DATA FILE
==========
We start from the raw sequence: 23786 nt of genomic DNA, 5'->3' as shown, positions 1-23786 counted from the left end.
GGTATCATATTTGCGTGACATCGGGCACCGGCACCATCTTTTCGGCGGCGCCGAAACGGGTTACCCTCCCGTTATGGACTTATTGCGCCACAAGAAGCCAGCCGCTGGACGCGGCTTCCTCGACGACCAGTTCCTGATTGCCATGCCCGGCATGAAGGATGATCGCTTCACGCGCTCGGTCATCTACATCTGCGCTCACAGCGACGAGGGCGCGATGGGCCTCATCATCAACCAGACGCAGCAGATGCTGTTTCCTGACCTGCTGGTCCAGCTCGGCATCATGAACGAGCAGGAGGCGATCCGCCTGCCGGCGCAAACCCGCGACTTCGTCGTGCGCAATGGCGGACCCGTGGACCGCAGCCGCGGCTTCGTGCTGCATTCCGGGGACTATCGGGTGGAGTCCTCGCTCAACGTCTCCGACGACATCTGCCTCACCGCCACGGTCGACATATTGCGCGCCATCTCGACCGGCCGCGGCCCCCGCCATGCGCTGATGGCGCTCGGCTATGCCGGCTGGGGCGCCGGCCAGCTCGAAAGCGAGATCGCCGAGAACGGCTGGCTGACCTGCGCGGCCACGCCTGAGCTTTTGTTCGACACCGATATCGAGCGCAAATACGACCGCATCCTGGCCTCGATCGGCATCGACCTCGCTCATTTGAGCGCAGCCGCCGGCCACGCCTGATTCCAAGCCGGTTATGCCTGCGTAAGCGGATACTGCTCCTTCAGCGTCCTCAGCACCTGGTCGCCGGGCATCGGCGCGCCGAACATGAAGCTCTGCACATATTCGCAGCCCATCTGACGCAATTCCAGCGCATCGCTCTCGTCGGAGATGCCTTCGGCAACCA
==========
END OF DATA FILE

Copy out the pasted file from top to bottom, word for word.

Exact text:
We start from the raw sequence: 23786 nt of genomic DNA, 5'->3' as shown, positions 1-23786 counted from the left end.
GGTATCATATTTGCGTGACATCGGGCACCGGCACCATCTTTTCGGCGGCGCCGAAACGGGTTACCCTCCCGTTATGGACTTATTGCGCCACAAGAAGCCAGCCGCTGGACGCGGCTTCCTCGACGACCAGTTCCTGATTGCCATGCCCGGCATGAAGGATGATCGCTTCACGCGCTCGGTCATCTACATCTGCGCTCACAGCGACGAGGGCGCGATGGGCCTCATCATCAACCAGACGCAGCAGATGCTGTTTCCTGACCTGCTGGTCCAGCTCGGCATCATGAACGAGCAGGAGGCGATCCGCCTGCCGGCGCAAACCCGCGACTTCGTCGTGCGCAATGGCGGACCCGTGGACCGCAGCCGCGGCTTCGTGCTGCATTCCGGGGACTATCGGGTGGAGTCCTCGCTCAACGTCTCCGACGACATCTGCCTCACCGCCACGGTCGACATATTGCGCGCCATCTCGACCGGCCGCGGCCCCCGCCATGCGCTGATGGCGCTCGGCTATGCCGGCTGGGGCGCCGGCCAGCTCGAAAGCGAGATCGCCGAGAACGGCTGGCTGACCTGCGCGGCCACGCCTGAGCTTTTGTTCGACACCGATATCGAGCGCAAATACGACCGCATCCTGGCCTCGATCGGCATCGACCTCGCTCATTTGAGCGCAGCCGCCGGCCACGCCTGATTCCAAGCCGGTTATGCCTGCGTAAGCGGATACTGCTCCTTCAGCGTCCTCAGCACCTGGTCGCCGGGCATCGGCGCGCCGAACATGAAGCTCTGCACATATTCGCAGCCCATCTGACGCAATTCCAGCGCATCGCTCTCGTCGGAGATGCCTTCGGCAACCA